On to the highlights of Dr. Dappen’s talk:

“This is my third visit to an American Telemedicine Association (ATA) event. I’ve been a proud member for seven years. Two years ago I presented the fundamentals my medical practice DocTalker, where the doctor is chief cook and bottle washer.

“Our practice mirrors the recommendations outlined by the Institutes of Medicine’s book
Crossing the Quality Chasm and those purporting the ‘medical home’ model. Read more »

Primary Care Is Being Crushed By A Paper Weight

Ever wonder why your physician only spends 5-10 rushed minutes with you during your office visit? You may think it’s because there are simply too many patients vying for her time, but that’s not the real reason. The root cause is that health insurance companies are stealing time from your visit by requiring excessive documentation from your doctor. She can’t give you the time you need, because doing so would put her out of business.

In a special report on the administrative burden of healthcare, MedPage Today revealed that PCPs spend about one third of their income on documentation required by health insurers. Because they run a business with thin margins, they must increase the volume of patients they treat in order to cover the salaries of the staff required to manage this “paper weight.”

About 49% of all physicians have said that they are considering retiring or quitting medicine in the next two years (the rate is lower for specialists), largely because of increasing documentation requirements and decreasing reimbursement. Read more »

Latest Interviews

IDEA Labs: Medical Students Take The Lead In Healthcare Innovation

It’s no secret that doctors are disappointed with the way that the U.S. healthcare system is evolving. Most feel helpless about improving their work conditions or solving technical problems in patient care. Fortunately one young medical student was undeterred by the mountain of disappointment carried by his senior clinician mentors…

Read more »

How To Be A Successful Patient: Young Doctors Offer Some Advice

I am proud to be a part of the American Resident Project an initiative that promotes the writing of medical students residents and new physicians as they explore ideas for transforming American health care delivery. I recently had the opportunity to interview three of the writing fellows about how to…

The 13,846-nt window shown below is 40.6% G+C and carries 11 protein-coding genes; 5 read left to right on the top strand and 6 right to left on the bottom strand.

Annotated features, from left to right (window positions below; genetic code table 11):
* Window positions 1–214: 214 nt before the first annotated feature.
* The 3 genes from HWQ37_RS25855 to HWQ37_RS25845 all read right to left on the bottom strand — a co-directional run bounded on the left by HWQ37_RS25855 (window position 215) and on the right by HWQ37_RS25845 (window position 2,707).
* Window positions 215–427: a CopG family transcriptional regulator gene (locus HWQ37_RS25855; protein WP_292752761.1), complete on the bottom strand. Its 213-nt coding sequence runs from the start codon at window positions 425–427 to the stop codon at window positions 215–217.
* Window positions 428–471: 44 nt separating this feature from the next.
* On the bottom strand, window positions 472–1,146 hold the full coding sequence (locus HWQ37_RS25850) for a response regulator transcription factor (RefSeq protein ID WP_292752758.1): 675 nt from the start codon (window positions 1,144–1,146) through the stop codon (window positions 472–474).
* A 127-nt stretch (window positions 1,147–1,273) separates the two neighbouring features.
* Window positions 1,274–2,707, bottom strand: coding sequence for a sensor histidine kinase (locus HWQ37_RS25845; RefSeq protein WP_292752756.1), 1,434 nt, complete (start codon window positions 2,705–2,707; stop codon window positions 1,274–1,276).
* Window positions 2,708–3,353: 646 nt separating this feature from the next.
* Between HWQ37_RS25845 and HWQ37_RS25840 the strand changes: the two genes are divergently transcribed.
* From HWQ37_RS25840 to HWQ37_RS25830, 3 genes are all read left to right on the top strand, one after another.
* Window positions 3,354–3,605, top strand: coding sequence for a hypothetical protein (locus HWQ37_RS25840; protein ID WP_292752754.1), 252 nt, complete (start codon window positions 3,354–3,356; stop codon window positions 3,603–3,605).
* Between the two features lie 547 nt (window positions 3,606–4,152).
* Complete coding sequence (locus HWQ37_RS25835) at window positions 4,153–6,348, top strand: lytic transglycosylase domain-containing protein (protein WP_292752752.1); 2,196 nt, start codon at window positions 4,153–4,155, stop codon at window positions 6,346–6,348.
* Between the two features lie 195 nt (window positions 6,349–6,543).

Read more »

See all interviews »

Latest Cartoon

See all cartoons »

Latest Book Reviews

Book Review: Is Empathy Learned By Faking It Till It’s Real?

I m often asked to do book reviews on my blog and I rarely agree to them. This is because it takes me a long time to read a book and then if I don t enjoy it I figure the author would rather me remain silent than publish my…

Read more »

The Spirit Of The Place: Samuel Shem’s New Book May Depress You

When I was in medical school I read Samuel Shem s House Of God as a right of passage. At the time I found it to be a cynical yet eerily accurate portrayal of the underbelly of academic medicine. I gained comfort from its gallows humor and it made me…

Read more »

Eat To Save Your Life: Another Half-True Diet Book

I am hesitant to review diet books because they are so often a tangled mess of fact and fiction. Teasing out their truth from falsehood is about as exhausting as delousing a long-haired elementary school student. However after being approached by the authors’ PR agency with the promise of a…

Read more »

See all book reviews »